I was correcting papers last night and came across a surprising error. As a college-level writing instructor, I am used to seeing atrocious spelling, complete lack of respect of (if not complete lack of understanding of) the rules of grammar, muddled thinking, mixed metaphors, lack of acknowledgment of sources, and a general sense of apathy toward writing and communicating itself. I won't need this! I am going into business! I am going to be doctor--I won't need to write! Ah, my little grasshoppers, you have so much to learn.
The moment of which I speak--when I actually spit my tea out and gasped for breath in surprise--came when I read one student's essay on the iconic image of the flag raising at Iwo Jima. (Context: I had assigned a paper in which they would analyze the rhetorical implications of an image). For the entirety of his essay, the student went on to discuss how the image showed the pride Americans felt after winning in battle during Vietnam.
Yes. You read that correctly. He said Vietnam.
That's what I thought, too.
You can start breathing now.
I sat there steaming in red-hot anger. (I don't know why I always take another's ignorance as a personal affront. But, I do. It's an issue and I am working on it). Needless to say, I said to myself: How in the hell did you get to be 18 years old in this country and get into college and think that 1) Iwo Jima occurred in Vietnam (wrong country, wrong war) and that the U.S. claimed victory in Vietnam?
I calmed down. I took out my red pen, circled VIETNAM, and simply noted in the margins: "Wrong country. Wrong war. Please look up!"
Yes, I decided I am going to make him do the work. Because, work it is.
Remembering takes work.
A few minutes later, I packed my papers away and flipped on the news. I was instantly bombarded with images of 9/11 . Like it is for millions of people, it's difficult to watch. Difficult to remember. Still after all these years, I find it utterly unfathomable to wrap my head around, to understand, to grasp what happened that day and every single day thereafter. Every time I reach for meaning or purpose, my hands come up empty. My heart aches. I can't quite articulate how much I lost that day--how much we all lost that day.
Though it has been 13 years, I remember in detail what my then 2-year-old daughter wore to daycare that morning--overalls and a black turtleneck with white rosebuds on it. I dropped her off at her school on a crystal clear, beautiful September morning and picked her up hours later under a sky being scanned by military aircraft--the sounds of sirens blazing as our Connecticut town's police and fire forces responded to new terrorist threats and were busy sending out available units to what hadn't yet been called Ground Zero, but rather, the Twin Towers. There was no 9/11 yet. No Ground Zero. There was just an obliterated city. A million unknowns. The name Osama Bin Laden hadn't yet been spoken. There were just families frantically searching for loved ones; calling into voicemail boxes with no answer. We were a country briefly united and scrambling to understand as the world transformed right before our eyes.
In my own family, my brother was waiting to hear his wife's voice on the phone. Had she made it out of the subway? Did she make it to work yet? Was she there? Was she OK. (She was.) In the moments it happened, there were other frantic phone calls: Where are Sean, Tara, our brother-in-law, Patrick? Those memories are burned into our subconscious. For any of us who lived through it, we know. We remember.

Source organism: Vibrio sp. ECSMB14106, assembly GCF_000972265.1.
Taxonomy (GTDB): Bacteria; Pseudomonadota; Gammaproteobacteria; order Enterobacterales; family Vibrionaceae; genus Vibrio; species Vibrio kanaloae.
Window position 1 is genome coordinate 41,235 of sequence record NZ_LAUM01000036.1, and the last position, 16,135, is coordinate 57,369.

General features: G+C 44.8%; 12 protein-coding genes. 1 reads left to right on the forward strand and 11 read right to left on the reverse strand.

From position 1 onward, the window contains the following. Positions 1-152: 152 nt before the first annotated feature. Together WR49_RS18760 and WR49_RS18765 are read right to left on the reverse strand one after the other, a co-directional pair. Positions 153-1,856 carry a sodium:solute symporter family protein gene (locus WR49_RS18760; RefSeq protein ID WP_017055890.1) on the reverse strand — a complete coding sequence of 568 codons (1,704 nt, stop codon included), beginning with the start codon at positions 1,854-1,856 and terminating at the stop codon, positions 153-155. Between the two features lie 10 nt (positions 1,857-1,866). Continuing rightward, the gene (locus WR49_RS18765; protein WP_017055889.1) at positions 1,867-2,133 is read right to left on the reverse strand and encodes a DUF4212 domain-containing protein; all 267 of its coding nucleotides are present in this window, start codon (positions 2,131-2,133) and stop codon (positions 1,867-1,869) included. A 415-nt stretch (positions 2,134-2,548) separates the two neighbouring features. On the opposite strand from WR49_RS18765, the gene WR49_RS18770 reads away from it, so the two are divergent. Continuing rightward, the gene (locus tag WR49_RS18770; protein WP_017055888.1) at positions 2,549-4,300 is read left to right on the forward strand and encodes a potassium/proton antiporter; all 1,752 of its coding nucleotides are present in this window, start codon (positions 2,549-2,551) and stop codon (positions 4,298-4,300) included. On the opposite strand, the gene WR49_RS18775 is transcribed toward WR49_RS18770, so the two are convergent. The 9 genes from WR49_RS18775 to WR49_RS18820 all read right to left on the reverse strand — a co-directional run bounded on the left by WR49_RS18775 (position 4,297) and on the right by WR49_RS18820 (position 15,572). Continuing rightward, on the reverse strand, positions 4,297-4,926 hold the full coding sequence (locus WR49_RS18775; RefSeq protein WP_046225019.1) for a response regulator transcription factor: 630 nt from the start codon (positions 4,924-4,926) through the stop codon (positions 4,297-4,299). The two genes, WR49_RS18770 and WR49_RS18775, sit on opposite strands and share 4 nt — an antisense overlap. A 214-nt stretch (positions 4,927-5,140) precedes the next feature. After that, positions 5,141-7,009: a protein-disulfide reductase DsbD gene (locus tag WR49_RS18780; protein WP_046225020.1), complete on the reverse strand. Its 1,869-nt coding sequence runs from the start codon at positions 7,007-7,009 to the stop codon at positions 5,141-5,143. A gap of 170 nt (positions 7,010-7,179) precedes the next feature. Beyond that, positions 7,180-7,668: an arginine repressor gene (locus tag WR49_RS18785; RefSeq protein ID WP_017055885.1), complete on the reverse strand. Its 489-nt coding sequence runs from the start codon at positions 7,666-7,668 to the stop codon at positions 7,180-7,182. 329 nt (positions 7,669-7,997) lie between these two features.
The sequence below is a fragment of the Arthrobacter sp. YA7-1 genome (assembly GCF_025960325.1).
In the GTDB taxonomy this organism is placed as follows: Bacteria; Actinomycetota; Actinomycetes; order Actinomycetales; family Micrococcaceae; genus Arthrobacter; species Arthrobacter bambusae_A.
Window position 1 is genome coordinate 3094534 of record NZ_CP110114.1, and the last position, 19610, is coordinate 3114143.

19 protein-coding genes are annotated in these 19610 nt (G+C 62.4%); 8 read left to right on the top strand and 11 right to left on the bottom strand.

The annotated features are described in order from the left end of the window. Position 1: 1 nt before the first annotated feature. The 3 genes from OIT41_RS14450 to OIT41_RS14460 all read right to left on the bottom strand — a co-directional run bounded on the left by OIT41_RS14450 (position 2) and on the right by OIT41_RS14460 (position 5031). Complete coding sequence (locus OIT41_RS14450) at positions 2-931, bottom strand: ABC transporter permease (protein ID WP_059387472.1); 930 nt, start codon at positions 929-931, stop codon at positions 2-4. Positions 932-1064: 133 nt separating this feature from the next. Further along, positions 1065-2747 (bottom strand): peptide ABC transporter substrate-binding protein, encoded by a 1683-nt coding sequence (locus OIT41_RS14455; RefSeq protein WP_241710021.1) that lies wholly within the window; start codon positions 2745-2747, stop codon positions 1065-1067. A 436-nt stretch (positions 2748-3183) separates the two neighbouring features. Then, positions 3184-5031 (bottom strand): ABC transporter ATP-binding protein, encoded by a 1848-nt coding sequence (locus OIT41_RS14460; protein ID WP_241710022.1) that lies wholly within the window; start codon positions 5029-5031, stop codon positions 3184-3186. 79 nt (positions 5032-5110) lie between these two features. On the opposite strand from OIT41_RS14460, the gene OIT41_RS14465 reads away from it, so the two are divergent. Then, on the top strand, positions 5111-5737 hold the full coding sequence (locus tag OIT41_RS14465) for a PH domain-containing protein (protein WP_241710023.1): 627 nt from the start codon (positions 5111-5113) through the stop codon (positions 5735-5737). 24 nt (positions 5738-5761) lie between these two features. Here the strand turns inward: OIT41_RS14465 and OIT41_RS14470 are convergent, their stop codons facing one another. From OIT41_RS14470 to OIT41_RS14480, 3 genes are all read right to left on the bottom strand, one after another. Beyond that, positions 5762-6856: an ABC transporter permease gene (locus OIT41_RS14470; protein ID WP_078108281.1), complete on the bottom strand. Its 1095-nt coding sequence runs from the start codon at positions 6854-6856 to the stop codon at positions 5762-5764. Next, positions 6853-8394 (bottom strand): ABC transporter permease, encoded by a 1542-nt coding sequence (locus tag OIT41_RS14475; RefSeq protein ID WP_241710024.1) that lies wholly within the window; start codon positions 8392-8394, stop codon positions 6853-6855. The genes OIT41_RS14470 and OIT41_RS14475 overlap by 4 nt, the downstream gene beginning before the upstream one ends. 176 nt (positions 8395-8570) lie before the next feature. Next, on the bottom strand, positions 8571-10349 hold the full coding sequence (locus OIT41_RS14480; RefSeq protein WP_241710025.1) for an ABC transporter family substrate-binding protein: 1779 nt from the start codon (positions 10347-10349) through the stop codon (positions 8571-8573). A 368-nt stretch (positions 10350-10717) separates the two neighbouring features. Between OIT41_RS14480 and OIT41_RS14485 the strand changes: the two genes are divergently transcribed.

Today my daughter woke up and flipped on the news. She sat quietly and solemnly looking at the footage. She's almost 15 now. She doesn't remember that day or what she wore or that my parents and I sat and cried as we watched the news that night. She doesn't remember how she wiped my tear off my cheek and held my face and said, "Sad?" And I nodded, "Yes, I am sad. It is a great sadness."
We talked about those memories this morning on the way to school. This was my time to tell her. To share with her what I remember. To share with her why this day, and so many days like it that came before--the Iwo Jimas, the Pearl Harbors, and so many others--matter. I remember my parents remembering JFK's assassination. Every November my dad would tell us where he was, who he was with, what he felt like. As a child hearing this story, it seemed like a million years ago. But, I see now, how fresh it was for him. Just as 9/11 is fresh for me, for all of us who remember. JFK was assassinated 13 years before I was born. Just 13 years. But as a child, I thought it might as well have been a century ago. And I realize that's how my kids feel today about 9/11. My youngest is only 8. He has never known a world without war, without terrorism.
So this morning when he woke, of course, 9/11 was not top of mind. As it is for most kids born after that day, it meant nothing to him. It was for him another newscast of a building exploding and on fire. For all he knew it happened yesterday. And I thought to myself: This is how it happens. This is how we forget. This is how an 18-year-old can go off to college and not know about Iwo Jima or Vietnam. In 10 years, when my son goes off to college, will he confuse 9/11 for something else? God, I hope not.
Because, I won't let that happen. It's my job to remember. To remind. To teach. When the questions come, I will answer. When the time comes, I will explain.
"Colm, remember when we went to New York to visit Uncle Sean? Remember, when mom and dad held you next to the giant fountains? And you touched the names of the heroes that died trying to help others get out of the fire? Those fountains were where those giant buildings once stood and where thousands of people worked and then died. It was a great sadness. And we'll always remember. It's our job to never forget."